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Early bimodal harvests fill food gaps as food security improves in Karamoja

  • Key Message Update
  • Uganda
  • November 2019
Early bimodal harvests fill food gaps as food security improves in Karamoja

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  • Key Messages
  • Key Messages
    • In most bimodal areas, atypically early and well above-average rainfall between June/July and early November has supported above-normal crop development, though southwestern areas have experienced below-average rainfall. As a result, the green harvest of early planted maize, beans, and other pulses is currently available in the Eastern and Central regions and northern parts of the Western region. In southwestern areas, crops are in the advanced reproductive stage and will not be fully harvested until December. Despite some crop losses from heavy rainfall, the harvest is expected to be average to above-average in most areas, with Minimal (IPC Phase 1) outcomes expected through May.

    • In Karamoja, the start of the harvest in eastern parts of Kaabong and Kotido districts, coupled with declining sorghum retail prices, has significantly improved food availability. Throughout Karamoja, Crisis (IPC Phase 3) outcomes have now improved to Stressed (IPC Phase 2). These outcomes expected to prevail through May, though some poor households will begin facing food gaps in March with the start of the lean season. Above-average pasture conditions and water availability prevail across Karamoja following above-average rainfall since June/July.

    • Continuous heavy rainfall and consequent flooding since June/July has led to widespread damage of roads in rural areas, as well as some crop damage in Eastern Uganda and landslides in Kasese and Bundibugyo districts. Households affected by crop losses, disruptions to trade, and destruction of residential and community facilities are engaging in some atypical levels of coping. Further heavy rainfall and flooding is expected throughout the remainder of November. According to the latest international forecasts, slightly above-average rainfall is now expected during the first bimodal rainy season from March to June.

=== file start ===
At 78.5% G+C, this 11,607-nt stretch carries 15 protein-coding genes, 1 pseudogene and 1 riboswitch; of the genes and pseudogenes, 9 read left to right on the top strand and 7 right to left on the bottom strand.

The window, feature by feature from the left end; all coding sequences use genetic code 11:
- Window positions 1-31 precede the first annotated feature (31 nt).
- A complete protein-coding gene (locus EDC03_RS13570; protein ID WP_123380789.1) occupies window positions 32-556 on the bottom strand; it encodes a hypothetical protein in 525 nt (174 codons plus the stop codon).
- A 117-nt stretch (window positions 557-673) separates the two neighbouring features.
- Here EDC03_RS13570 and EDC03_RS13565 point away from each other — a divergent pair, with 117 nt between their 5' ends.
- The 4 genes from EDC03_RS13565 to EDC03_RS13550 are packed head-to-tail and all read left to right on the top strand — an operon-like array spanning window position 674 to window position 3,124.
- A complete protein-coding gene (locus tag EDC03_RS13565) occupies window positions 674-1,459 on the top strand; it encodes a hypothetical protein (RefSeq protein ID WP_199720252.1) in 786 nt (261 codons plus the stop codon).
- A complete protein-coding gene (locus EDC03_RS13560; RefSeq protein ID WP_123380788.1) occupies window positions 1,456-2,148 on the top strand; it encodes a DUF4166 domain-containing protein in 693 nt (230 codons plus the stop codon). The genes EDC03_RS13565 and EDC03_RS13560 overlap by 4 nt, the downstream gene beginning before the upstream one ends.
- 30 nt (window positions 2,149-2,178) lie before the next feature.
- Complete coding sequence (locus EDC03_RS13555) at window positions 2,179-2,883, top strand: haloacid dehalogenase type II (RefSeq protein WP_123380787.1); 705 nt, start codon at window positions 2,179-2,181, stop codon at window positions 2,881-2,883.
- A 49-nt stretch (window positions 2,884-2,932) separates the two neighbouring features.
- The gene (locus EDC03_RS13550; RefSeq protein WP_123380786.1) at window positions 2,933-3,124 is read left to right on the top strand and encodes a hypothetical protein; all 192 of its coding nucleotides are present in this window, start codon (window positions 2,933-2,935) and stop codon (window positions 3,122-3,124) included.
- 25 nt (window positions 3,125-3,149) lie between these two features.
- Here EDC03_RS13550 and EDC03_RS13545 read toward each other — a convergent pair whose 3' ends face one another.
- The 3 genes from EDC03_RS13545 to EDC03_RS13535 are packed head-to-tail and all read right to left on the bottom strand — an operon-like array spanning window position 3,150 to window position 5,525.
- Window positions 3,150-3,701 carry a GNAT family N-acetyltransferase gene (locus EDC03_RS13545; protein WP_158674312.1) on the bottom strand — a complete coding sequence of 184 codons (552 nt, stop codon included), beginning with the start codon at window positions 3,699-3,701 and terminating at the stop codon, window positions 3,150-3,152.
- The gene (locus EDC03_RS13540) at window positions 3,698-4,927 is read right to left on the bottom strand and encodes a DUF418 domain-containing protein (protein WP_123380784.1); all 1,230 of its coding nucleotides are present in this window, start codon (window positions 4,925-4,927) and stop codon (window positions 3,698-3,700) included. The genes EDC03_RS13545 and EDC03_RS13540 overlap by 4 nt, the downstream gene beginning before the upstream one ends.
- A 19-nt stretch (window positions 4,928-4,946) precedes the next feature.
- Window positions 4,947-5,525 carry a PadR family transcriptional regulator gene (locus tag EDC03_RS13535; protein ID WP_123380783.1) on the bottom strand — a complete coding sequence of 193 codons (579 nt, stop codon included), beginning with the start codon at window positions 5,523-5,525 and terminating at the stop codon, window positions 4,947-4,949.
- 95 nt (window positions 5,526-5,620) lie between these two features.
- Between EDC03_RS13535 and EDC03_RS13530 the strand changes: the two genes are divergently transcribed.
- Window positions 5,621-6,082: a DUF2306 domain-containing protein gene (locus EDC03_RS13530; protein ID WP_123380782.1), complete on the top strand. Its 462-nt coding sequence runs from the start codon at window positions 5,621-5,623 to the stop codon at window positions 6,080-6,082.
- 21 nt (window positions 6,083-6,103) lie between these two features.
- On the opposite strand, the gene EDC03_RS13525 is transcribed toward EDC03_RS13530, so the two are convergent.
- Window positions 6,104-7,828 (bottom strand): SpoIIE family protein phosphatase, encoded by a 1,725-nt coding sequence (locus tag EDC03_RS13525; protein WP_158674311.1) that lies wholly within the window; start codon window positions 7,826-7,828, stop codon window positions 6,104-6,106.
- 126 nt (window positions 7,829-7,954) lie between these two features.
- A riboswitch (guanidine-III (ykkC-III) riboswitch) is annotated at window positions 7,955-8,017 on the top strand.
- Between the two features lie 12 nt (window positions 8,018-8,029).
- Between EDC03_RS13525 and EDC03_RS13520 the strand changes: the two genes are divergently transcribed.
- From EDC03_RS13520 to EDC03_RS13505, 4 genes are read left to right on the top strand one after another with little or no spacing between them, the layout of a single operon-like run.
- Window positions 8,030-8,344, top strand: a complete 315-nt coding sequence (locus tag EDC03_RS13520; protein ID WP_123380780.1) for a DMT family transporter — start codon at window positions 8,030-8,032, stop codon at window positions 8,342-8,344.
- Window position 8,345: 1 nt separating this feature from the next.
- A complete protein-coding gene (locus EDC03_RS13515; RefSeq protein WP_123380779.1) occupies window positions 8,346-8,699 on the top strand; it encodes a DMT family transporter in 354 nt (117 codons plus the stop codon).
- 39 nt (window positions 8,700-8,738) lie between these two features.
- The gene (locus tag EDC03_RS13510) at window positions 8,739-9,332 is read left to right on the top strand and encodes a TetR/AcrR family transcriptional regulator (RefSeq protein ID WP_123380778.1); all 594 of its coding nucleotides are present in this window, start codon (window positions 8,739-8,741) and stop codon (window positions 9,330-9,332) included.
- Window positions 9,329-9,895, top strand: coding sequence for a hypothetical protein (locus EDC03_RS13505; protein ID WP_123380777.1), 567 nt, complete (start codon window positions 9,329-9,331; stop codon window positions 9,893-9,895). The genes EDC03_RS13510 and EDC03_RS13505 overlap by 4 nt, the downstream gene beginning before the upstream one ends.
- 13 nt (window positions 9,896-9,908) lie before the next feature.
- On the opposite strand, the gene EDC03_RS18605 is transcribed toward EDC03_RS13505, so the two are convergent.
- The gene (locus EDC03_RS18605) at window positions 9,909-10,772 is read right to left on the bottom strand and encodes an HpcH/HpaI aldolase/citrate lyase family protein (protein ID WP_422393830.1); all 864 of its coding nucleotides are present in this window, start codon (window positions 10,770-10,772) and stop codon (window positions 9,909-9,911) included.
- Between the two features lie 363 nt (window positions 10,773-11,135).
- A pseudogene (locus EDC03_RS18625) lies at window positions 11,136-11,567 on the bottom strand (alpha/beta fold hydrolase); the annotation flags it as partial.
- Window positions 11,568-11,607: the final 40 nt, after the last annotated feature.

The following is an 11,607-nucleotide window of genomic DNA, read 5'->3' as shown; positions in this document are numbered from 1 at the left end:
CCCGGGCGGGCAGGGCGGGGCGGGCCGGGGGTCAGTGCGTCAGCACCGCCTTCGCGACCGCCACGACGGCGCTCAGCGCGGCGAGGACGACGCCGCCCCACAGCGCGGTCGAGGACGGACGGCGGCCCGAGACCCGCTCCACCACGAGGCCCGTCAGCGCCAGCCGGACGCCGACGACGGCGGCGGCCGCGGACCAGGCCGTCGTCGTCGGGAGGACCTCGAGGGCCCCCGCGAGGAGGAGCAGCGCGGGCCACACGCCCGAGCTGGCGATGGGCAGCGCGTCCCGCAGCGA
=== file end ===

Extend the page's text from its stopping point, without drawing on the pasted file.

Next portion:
• According to UNHCR/OPM, the refugee population in Uganda reached 1,362,269 as of October 31, a two percent increase compared to September 2019. On average, 130 refugees arrived from DRC daily in October compared to 168 in September, while daily arrivals from South Sudan increased from 29 in September to 70 in October. About 51,116 Congolese and 29,308 South Sudanese have arrived in Uganda since the beginning of 2019. Availability of seasonal vegetables, access to some green harvest by a few households, and ongoing humanitarian food assistance is expected to support Stressed! (IPC Phase 2!) outcomes in these populations through December.

    This Key Message Update provides a high-level analysis of current acute food insecurity conditions and any changes to FEWS NET's latest projection of acute food insecurity outcomes in the specified geography. Learn more here.

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